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CFR experts investigate the impact of information and communication technologies on security, privacy, and international affairs.

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Showing posts for "Espionage"

Hacking Charges Against Russian FSB Officers: A Quick Reaction

by Adam Segal
A poster of suspected Russian hacker is seen before FBI National Security Division and the U.S. Attorney's Office for the Northern District of California joint news conference at the Justice Department in Washington, U.S., March 15, 2017. (Yuri Gripas/Reuters).

This post was co-written with Alex Grigsby, assistant director of the Digital and Cyberspace Policy program.

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Wikileaks and the CIA: What’s in Vault7?

by Adam Segal
The Central Intelligence Agency (CIA) logo. (Yuri Gripas/Reuters).

On Tuesday, Wikileaks released a huge cache of documents it said were descriptions of CIA cyber tools used to break into smartphones, computers and internet-connected TVs. Wikileaks says the documents came from an inside source–speculation is it is either a CIA operator or contractor–and claimed the release was meant to spur a debate over “whether the CIA’s hacking capabilities exceed its mandated powers” and “the security, creation, use, proliferation and democratic control of cyberweapons.” In any case, it is damaging to the CIA and another in a growing list of embarrassing instances of the U.S. intelligence agencies losing control of their digital weapons (see, for example, Edward Snowden; Shadow Brokers; Harold Thomas Martin III).

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Democracy and Digital Technology After the 2016 Election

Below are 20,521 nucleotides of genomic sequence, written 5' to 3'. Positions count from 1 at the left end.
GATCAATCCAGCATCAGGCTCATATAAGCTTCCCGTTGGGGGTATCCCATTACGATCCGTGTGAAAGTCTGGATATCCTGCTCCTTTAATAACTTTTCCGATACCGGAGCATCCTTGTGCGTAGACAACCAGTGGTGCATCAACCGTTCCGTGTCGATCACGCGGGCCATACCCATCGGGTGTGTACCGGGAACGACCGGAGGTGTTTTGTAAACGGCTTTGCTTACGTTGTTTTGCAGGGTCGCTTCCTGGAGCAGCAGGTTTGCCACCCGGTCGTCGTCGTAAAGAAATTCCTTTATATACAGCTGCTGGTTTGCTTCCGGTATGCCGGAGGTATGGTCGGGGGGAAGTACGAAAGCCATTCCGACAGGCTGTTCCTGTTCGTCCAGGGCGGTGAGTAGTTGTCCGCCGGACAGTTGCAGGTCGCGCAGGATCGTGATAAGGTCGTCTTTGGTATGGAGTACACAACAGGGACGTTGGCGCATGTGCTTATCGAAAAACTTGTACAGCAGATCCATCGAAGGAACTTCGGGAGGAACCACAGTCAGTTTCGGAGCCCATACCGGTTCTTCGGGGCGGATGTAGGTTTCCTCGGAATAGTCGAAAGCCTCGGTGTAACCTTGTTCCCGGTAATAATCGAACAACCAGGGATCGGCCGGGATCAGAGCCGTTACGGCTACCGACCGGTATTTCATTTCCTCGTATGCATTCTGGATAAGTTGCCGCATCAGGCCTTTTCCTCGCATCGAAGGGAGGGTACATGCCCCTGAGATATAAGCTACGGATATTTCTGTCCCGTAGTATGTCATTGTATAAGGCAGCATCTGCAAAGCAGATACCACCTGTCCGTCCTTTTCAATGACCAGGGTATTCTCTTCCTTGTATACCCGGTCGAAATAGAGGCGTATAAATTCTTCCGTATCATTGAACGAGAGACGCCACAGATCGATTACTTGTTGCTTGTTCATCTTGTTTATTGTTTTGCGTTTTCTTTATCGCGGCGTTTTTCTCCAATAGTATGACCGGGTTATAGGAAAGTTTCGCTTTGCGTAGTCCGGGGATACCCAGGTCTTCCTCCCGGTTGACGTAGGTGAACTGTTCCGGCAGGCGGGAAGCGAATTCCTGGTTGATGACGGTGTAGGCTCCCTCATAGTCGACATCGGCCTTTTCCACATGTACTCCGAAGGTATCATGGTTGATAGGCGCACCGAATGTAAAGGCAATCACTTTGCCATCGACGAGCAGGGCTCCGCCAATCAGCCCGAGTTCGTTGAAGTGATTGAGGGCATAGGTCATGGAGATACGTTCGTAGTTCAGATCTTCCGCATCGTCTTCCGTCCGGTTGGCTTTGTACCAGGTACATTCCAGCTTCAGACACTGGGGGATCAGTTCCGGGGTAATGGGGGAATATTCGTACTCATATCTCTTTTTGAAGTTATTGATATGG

by David Fidler
CFR Cyber Net Politics U.S. President-elect Donald Trump greets supporters during his election night rally in Manhattan, New York, U.S., November 9, 2016. (Mike Segar/Reuters).

Efforts to understand the causes and consequences of Donald J. Trump’s victory are underway, and this election illuminates features about the relationship between democratic politics and digital technologies that require attention. In this campaign, the template of digital progressive politics pioneered by the 2008 and 2012 campaigns of Barack Obama failed Hillary Clinton. In its place, Trump produced a digital populism that repudiated the Obama template. The 2016 campaign also revealed problems with cybersecurity that undermine notions the United States made progress in this domestic and foreign policy realm over the past eight years.

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After Attributing a Cyberattack to Russia, the Most Likely Response Is Non Cyber

by Adam Segal
CFR Cyber Net Politics Russia Russian President Vladimir Putin (C) chairs a meeting at the Novo-Ogaryovo state residence outside Moscow, Russia on September 21, 2016. (Sputnik/Kremlin/Alexei Druzhinin via Reuters).

Almost four months after the cybersecurity firm CrowdStrike claimed that two Russian hacker groups were behind the theft of data from computers at the Democratic National Committee and other political organizations, the U.S. government has publicly attributed the attacks to Russia. In a joint statement from the Director of National Intelligence and Department of Homeland Security, the intelligence community declared that it was “confident that the Russian Government directed the recent compromises of e-mails from US persons and institutions, including from US political organizations.” Read more »